When you’re applying for a job, you may be asked to submit to a background check. In fact, according to the National Association of Professional Background Screeners, 96 percent of today’s companies conduct background investigations on at least some employees. These checks are important, as they ensure that potential hires have a background appropriate to the job they’ve applied for and that they are morally qualified, as well. A level 2 background check can turn up certain criminal records that could disqualify an applicant.
What Is a Level 2 Background Check?
Level 2 background screening can mean a couple of different things. Since many professional background investigative companies have their own terms for the checks they offer, titles like level 1 and level 2 can be merely internal qualifiers in some instances.
In other cases, such as in the state of Florida, the terms level 1 and level 2 background checks have specific legal definitions. There, a level 2 background check employs a fingerprint-based search of records maintained by law enforcement, as well as national FBI criminal history records and county criminal records. In Florida, this level check is required for certain jobs, like those providing access to the elderly or children. Certain offenses, if returned during the course of the investigation, automatically disqualify you from consideration for jobs at that level. These include kidnapping, murder, manslaughter, incest or sexual misconduct. Currently, Florida is the only state with a specific level 2 background check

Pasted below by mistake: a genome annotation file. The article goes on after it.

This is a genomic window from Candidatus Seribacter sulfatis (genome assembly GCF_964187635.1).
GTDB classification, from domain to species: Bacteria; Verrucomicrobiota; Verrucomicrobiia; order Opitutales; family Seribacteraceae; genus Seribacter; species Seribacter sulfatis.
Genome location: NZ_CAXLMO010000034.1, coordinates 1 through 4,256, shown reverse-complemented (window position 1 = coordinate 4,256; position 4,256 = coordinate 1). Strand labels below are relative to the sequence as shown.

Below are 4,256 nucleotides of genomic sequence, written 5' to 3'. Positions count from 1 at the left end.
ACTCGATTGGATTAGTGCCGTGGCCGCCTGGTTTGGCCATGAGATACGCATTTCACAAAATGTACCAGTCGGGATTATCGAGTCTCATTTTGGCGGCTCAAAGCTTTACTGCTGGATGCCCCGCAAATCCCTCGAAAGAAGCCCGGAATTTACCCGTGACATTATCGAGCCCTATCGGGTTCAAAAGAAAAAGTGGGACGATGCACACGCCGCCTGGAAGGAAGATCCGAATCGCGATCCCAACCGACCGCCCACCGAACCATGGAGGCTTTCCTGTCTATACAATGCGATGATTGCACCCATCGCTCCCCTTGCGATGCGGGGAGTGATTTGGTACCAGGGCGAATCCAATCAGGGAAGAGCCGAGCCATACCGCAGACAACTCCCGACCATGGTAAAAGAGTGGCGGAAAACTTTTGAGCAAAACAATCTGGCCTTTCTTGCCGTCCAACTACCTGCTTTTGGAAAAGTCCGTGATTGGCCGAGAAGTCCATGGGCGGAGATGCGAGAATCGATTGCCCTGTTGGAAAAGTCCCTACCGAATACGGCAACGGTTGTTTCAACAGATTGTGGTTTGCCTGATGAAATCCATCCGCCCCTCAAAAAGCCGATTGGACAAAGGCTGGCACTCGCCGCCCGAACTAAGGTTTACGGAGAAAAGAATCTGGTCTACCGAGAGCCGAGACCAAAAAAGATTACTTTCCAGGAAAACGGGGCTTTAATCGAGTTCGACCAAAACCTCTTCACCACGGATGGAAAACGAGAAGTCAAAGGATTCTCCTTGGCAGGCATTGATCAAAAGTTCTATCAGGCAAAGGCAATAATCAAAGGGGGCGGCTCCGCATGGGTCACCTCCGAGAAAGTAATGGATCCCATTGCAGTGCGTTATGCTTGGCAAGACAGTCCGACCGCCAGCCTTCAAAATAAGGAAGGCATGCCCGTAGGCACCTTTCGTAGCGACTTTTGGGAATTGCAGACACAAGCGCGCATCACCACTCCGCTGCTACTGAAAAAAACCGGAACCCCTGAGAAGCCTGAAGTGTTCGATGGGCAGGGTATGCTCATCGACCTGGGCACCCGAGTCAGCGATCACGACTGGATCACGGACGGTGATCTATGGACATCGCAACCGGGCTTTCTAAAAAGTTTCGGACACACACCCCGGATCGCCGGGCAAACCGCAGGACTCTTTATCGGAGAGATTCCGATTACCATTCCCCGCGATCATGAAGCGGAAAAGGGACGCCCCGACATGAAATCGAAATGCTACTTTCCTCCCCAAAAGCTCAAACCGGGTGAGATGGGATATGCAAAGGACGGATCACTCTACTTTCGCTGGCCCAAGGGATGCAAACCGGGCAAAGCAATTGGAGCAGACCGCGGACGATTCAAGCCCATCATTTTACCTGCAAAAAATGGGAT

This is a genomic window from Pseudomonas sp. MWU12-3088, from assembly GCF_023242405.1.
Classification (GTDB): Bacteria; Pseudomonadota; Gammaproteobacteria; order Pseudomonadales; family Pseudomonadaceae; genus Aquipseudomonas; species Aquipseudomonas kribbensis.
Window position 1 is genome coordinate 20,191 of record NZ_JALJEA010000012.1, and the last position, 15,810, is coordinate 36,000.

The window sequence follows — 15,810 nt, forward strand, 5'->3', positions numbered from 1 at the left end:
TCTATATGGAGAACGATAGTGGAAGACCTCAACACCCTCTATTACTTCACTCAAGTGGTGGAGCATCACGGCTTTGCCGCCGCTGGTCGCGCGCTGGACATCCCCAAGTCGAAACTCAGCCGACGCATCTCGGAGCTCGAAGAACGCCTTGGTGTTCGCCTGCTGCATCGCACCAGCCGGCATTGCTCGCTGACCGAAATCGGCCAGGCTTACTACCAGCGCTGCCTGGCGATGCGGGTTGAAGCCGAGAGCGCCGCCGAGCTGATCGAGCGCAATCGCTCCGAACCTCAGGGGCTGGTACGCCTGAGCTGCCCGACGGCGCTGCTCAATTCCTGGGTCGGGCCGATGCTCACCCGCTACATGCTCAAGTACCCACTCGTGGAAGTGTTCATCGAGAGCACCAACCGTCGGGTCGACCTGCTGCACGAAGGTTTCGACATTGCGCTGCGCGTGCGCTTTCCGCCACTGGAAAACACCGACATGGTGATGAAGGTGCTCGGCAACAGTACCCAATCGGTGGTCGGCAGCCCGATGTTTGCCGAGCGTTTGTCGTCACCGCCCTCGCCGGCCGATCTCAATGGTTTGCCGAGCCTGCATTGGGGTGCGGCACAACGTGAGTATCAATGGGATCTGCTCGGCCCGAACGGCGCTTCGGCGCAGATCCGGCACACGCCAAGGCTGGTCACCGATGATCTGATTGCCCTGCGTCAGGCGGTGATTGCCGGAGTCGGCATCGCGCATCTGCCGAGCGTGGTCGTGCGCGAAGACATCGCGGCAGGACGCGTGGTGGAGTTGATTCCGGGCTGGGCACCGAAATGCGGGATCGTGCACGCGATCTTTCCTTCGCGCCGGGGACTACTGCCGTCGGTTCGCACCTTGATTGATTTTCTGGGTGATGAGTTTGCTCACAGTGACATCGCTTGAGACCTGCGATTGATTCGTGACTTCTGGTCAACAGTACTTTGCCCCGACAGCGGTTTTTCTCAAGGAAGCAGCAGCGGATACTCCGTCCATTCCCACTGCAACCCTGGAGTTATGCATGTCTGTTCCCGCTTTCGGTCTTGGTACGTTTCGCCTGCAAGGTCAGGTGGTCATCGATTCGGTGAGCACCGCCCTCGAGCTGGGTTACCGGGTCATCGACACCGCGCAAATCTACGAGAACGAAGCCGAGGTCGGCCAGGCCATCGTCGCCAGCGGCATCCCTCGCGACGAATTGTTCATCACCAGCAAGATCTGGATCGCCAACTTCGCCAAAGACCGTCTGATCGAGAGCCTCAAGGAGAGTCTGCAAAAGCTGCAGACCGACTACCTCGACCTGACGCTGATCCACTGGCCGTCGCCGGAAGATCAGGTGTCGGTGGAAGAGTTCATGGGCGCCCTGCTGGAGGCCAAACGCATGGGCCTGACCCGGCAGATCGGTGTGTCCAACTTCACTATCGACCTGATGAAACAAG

AHCA Background Screening
An AHCA background check is one conducted in the state of Florida specifically for employment by the Agency for Health Care Administration. If you are applying for a role as a health care provider in that state, your background investigation will be processed by a special backgrounds unit within the AHCA.
How Far Do They Go Back for a Background Check?
If you are undergoing a background investigation, you may be wondering if records from far back in your past will show up on the background check. Unless you are able to have a record expunged, it can linger indefinitely in your background screening. That being said, some types of records, such as civil suits, civil judgments, arrest records and paid tax liens, are limited by the Fair Credit Reporting Act’s seven-year rule, which mandates that these records be removed after seven years. This rule applies to every state in the United States.